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Category : Theatre

Front of House

Front of House

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EMMA FORTH tells us of her summer job at Queen’s Theatre. While doing a degree at the LSE, saying you’d quite like to pursue a career in the performing arts once you graduate can seem a little odd and is often met by confusion, incredulous looks and the firm assumption that eventually you’ll see sense and end up applying for a training contract or selling your soul to Goldman Sachs….

Thriller Live – review

Thriller Live – review

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By DARCEY BALL Throughout its time, Lyric theatre—the oldest theatre on Shaftesbury Avenue—has opened its doors to thousands of Michael Jackson enthusiasts, allowing them to celebrate his incredible career over two hours of non-stop chart-breaking hits such as ‘Dangerous’ and ‘Bad’. Despite his demise over four years ago, the artist’s legacy lives on; fans join together almost every day in musical Thriller Live, reminiscing about unforgettably electrifying performances from decades…

Sarah Rutherford – interview

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ANURHADA SANTANHAM talks to Sarah Rutherford about her new play ‘Adult Supervision’. I absolutely enjoyed the play. It was unlike anything I’ve ever watched before—in your face, baldly exposing how people still think, even in 2013. How did you begin writing it? S: Actually, the play just popped into my head, completely written. I was working on another commission for Jez (Jez Bond, the Artistic Director of Adult Supervision) called…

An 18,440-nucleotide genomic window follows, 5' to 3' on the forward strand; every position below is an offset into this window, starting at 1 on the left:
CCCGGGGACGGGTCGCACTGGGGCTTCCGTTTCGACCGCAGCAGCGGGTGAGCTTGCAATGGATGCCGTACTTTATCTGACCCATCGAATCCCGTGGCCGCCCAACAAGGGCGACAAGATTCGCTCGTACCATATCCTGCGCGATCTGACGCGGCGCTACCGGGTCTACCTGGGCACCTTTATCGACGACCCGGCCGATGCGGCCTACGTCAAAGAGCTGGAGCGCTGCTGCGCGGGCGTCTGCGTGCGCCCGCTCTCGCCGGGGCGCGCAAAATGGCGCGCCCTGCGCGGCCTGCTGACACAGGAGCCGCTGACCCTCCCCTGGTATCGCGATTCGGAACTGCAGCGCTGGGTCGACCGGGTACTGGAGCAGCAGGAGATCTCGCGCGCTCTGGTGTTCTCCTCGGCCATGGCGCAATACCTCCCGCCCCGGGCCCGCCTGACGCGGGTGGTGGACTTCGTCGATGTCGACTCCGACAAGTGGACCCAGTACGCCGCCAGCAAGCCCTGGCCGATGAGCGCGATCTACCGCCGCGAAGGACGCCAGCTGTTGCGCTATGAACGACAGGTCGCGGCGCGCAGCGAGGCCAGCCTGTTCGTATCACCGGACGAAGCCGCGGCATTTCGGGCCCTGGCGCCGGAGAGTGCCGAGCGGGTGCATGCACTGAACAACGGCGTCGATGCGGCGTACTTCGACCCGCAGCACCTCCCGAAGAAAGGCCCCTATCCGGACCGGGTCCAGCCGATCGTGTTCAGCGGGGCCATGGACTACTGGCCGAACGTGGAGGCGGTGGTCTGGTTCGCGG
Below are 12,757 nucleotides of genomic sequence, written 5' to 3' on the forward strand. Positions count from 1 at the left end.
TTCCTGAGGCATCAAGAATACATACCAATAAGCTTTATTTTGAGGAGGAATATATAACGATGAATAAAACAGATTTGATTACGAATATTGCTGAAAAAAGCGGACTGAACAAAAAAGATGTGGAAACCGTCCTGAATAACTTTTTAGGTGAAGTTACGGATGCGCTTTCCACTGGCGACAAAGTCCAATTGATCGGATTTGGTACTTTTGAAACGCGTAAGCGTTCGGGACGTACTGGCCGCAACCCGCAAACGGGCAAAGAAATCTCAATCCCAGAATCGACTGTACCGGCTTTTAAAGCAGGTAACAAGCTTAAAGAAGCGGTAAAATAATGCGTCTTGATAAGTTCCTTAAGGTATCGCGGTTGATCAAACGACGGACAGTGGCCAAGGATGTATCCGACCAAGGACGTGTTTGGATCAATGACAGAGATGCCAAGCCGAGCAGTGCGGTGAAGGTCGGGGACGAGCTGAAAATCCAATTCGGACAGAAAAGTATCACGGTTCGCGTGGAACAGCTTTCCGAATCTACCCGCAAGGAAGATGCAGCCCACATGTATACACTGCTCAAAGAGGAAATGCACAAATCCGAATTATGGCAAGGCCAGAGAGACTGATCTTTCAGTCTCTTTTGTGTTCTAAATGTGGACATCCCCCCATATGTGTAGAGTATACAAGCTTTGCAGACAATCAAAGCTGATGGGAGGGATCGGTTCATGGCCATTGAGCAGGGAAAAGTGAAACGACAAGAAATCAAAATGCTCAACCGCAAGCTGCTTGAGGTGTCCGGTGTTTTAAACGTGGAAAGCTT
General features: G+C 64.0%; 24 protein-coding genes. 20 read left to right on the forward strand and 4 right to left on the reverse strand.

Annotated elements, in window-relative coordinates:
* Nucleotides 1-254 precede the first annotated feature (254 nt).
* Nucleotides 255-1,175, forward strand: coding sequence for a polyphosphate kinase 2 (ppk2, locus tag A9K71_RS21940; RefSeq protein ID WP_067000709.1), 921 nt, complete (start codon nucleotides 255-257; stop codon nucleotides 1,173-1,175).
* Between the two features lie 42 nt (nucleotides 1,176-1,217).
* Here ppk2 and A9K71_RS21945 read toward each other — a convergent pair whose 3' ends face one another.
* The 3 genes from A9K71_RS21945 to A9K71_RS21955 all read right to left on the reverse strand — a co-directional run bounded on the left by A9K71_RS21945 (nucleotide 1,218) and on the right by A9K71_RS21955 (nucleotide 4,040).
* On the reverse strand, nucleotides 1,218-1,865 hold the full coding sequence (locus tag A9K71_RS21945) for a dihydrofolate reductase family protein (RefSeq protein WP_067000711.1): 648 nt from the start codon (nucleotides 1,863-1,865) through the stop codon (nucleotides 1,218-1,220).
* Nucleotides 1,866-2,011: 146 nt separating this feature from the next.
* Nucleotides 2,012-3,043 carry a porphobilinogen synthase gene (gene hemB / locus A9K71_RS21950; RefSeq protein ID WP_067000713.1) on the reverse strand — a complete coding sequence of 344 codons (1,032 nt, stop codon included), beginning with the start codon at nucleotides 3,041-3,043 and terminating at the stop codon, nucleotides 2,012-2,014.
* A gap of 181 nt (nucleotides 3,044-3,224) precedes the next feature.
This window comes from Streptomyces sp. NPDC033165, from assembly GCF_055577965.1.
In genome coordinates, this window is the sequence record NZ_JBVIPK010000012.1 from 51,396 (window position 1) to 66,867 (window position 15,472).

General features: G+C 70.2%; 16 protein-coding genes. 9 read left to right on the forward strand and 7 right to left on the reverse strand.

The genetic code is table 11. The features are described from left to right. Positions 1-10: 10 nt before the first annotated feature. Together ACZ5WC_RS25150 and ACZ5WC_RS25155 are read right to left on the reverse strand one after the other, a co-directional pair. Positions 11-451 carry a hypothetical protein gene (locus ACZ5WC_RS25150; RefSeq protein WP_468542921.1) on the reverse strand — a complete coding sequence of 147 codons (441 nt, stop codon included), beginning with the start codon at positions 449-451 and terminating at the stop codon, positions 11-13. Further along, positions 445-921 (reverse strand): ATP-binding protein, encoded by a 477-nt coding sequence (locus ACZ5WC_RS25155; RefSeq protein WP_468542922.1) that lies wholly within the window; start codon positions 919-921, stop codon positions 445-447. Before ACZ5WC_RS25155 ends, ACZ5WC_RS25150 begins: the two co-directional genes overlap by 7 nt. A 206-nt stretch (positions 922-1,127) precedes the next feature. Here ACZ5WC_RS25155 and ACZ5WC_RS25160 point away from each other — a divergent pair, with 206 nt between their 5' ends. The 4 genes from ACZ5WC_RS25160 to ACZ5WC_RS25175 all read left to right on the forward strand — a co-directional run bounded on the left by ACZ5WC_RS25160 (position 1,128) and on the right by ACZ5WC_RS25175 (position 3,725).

Adult Supervision – review

Adult Supervision – review

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By ANURADHA SANTANHAM Located in Finsbury Park, a minute’s walk from the tube, but ensconced in a little corner, the Park Theatre is a small, warm bar-theatre that is incredibly welcoming and envelops you in its cosy atmosphere, which is where my wonderful experience with the play began. Sarah Rutherford’s Adult Supervision premiered at the Park Theatre on the 8th of October, 2013, an event I was invited to watch….

The World of Extreme Happiness – review

The World of Extreme Happiness – review

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By ALEXIA LAIRD With the Cottlesloe theatre undergoing refurbishment, the National Theatre opened The Shed in April 2013 which will keep its doors open on the South Bank until Easter 2014. This temporary structure by Haworth Tompkins architecture creates an unusual and defying performance space, challenging all members of the production teams to adapt and play with this new environment. It’s a small space, with a thrust stage forcing actors…

The Curse of Elizabeth Faulkner – review

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BY MICHELLE WARBIS A transfer from the Edinburgh Fringe, The Curse of Elizabeth Faulkner is entertaining, comic and not at all frightening. The show tells the story of James Faulkner and Reginald Thorndike, strangers united by the misfortune of a curse that will leave them dead on their (shared) 33rd birthday. The play takes us through their journey (and their encounters with mysterious strangers) to end that curse by releasing…